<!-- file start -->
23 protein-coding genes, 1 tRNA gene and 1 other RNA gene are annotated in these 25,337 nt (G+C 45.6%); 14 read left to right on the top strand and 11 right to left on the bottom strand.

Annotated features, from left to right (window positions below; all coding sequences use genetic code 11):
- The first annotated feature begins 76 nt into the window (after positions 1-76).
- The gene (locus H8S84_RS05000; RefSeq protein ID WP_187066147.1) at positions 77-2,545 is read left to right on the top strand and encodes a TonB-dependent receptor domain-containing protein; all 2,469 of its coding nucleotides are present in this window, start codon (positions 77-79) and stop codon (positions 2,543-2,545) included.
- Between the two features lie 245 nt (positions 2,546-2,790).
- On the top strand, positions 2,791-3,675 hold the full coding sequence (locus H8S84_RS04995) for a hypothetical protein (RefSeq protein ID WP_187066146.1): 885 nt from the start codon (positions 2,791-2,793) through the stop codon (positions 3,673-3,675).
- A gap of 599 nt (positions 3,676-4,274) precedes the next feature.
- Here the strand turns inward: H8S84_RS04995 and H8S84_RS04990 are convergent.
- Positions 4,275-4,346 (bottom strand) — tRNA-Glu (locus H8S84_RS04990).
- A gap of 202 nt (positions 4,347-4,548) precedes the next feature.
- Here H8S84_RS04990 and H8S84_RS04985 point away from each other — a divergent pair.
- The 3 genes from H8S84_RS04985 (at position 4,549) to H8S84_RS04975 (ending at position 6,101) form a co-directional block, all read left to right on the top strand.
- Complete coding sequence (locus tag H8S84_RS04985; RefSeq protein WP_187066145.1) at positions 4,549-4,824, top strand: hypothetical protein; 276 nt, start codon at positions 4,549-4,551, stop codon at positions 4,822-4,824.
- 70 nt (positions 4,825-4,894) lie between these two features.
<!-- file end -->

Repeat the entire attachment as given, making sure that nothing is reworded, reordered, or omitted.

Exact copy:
23 protein-coding genes, 1 tRNA gene and 1 other RNA gene are annotated in these 25,337 nt (G+C 45.6%); 14 read left to right on the top strand and 11 right to left on the bottom strand.

Annotated features, from left to right (window positions below; all coding sequences use genetic code 11):
- The first annotated feature begins 76 nt into the window (after positions 1-76).
- The gene (locus H8S84_RS05000; RefSeq protein ID WP_187066147.1) at positions 77-2,545 is read left to right on the top strand and encodes a TonB-dependent receptor domain-containing protein; all 2,469 of its coding nucleotides are present in this window, start codon (positions 77-79) and stop codon (positions 2,543-2,545) included.
- Between the two features lie 245 nt (positions 2,546-2,790).
- On the top strand, positions 2,791-3,675 hold the full coding sequence (locus H8S84_RS04995) for a hypothetical protein (RefSeq protein ID WP_187066146.1): 885 nt from the start codon (positions 2,791-2,793) through the stop codon (positions 3,673-3,675).
- A gap of 599 nt (positions 3,676-4,274) precedes the next feature.
- Here the strand turns inward: H8S84_RS04995 and H8S84_RS04990 are convergent.
- Positions 4,275-4,346 (bottom strand) — tRNA-Glu (locus H8S84_RS04990).
- A gap of 202 nt (positions 4,347-4,548) precedes the next feature.
- Here H8S84_RS04990 and H8S84_RS04985 point away from each other — a divergent pair.
- The 3 genes from H8S84_RS04985 (at position 4,549) to H8S84_RS04975 (ending at position 6,101) form a co-directional block, all read left to right on the top strand.
- Complete coding sequence (locus tag H8S84_RS04985; RefSeq protein WP_187066145.1) at positions 4,549-4,824, top strand: hypothetical protein; 276 nt, start codon at positions 4,549-4,551, stop codon at positions 4,822-4,824.
- 70 nt (positions 4,825-4,894) lie between these two features.